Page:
Tim Means (28-10-1, 1 NC) vs. Niko Price (12-2, 1 NC), Welterweight

Long a favorite of hardcore fans, Means appears to be on the downside of an action-packed career. He did look reinvigorated in his last appearance against Ricky Rainey as Means took some much-needed time off prior to that contest, but he’s getting up there at 35 with a lot of mileage on his body… and I don’t just mean in the cage. If Means was in his prime, I’d be picking with without a second thought over the uber-aggressive Price. Means is still one of the most durable 170ers on the roster, making it difficult for Price to capitalize on his opportunistic nature to sniff out a finish. It’s plausible Price can catch means in a scramble and choke him out, but I reckon Price’s reckless nature will put him in the clinch with Means sooner or later… a place no one wants to be. Means via TKO of RD2

Blagoy Ivanov (16-2, 1 NC) vs. Ben Rothwell (36-10), Heavyweight

The amount of similarities between Ivanov and Rothwell is striking. They have similar frame-types, though Rothwell is about 5” taller. They are both incredibly durable. Both hit harder than hell and neither is a great athlete. Did I also mention both are coming off 5-round decision losses to Junior dos Santos in their most recent appearances? While Rothwell’s record isn’t as impressive in terms of winning percentage, he’s also been doing the damn thing since before the turn of the century and has faced some of the best across several generations of heavyweight MMA. However, he’s also proven old dogs can be taught new tricks, adding a lethal arsenal of front chokes. However, when it boils down to it, his heavy fists are still his best weapon.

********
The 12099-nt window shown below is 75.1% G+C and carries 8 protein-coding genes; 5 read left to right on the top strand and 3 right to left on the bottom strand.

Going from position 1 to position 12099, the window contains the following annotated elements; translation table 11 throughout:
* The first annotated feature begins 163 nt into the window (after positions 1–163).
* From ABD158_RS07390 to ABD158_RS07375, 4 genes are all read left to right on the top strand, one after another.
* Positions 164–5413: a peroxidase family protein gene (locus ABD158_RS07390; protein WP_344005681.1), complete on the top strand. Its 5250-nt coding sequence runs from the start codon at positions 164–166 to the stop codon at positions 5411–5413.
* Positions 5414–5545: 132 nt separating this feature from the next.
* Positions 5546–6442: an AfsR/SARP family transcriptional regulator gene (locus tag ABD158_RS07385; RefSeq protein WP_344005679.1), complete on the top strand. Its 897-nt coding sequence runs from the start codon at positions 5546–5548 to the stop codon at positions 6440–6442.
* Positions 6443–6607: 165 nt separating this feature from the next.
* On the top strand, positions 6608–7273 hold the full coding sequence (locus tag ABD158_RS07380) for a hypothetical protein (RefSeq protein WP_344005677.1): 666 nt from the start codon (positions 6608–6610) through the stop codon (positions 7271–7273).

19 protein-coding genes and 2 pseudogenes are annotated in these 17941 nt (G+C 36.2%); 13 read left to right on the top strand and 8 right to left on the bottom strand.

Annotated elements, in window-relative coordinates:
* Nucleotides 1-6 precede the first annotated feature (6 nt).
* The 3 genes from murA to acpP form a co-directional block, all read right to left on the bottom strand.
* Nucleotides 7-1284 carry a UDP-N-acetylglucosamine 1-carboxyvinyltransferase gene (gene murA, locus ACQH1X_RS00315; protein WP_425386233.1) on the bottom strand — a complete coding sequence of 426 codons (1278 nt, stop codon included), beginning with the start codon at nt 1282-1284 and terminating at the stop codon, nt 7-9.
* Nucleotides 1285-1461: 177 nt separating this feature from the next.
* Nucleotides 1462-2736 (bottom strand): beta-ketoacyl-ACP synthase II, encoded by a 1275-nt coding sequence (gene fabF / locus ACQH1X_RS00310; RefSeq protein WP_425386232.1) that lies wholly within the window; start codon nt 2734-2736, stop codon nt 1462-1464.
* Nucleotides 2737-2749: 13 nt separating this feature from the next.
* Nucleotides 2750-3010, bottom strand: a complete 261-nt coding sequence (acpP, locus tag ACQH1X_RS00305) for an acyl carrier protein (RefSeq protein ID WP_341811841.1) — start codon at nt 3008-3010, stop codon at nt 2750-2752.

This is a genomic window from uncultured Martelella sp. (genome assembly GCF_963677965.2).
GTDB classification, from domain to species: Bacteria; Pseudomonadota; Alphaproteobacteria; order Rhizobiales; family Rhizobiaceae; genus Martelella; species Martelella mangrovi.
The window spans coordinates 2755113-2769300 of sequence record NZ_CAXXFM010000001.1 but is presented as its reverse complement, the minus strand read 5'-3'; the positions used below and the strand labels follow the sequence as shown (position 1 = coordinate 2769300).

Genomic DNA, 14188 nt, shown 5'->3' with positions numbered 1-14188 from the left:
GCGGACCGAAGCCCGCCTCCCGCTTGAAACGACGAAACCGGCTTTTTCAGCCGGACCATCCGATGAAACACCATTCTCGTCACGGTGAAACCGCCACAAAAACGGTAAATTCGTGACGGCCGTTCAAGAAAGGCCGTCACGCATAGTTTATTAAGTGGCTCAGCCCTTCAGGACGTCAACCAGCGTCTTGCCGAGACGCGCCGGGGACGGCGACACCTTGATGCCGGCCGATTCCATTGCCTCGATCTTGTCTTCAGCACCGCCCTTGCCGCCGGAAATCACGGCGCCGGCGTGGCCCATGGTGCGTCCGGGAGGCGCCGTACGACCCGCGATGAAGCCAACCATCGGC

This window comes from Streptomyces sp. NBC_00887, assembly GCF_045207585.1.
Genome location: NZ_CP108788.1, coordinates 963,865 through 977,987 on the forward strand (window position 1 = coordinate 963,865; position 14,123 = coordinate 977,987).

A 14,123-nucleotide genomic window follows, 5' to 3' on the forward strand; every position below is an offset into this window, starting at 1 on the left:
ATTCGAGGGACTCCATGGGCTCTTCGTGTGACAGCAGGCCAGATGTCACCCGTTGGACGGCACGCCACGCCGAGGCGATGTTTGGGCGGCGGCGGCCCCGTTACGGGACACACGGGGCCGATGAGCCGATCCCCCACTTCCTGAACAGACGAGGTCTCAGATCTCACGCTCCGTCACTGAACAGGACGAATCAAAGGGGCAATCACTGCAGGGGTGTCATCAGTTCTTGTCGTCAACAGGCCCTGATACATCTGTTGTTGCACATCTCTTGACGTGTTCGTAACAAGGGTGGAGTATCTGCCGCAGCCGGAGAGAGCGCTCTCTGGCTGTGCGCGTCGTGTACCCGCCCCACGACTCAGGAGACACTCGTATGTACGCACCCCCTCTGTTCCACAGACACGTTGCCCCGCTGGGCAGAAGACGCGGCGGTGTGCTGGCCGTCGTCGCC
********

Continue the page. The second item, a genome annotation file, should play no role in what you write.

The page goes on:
Ivanov, with less mileage on his body, is probably the more durable of the two at this point. However, it’s also possible that could be negligible given Rothwell hasn’t stepped foot in a cage for three years due to a PED suspension. Will Rothwell be rusty or will the time off have served him well? However, I think the bigger question will be how Ivanov deals with Rothwell’s length as he has struggled with longer vets. Rothwell isn’t the tactician JDS is, but he does have a decent knowledge of how to use his length and is difficult to get to the mat. I’m expecting a slog, but I’m hoping for something else. Rothwell via decision

Beneil Dariush (15-4-1) vs. Drew Dober (20-8, 1 NC), Lightweight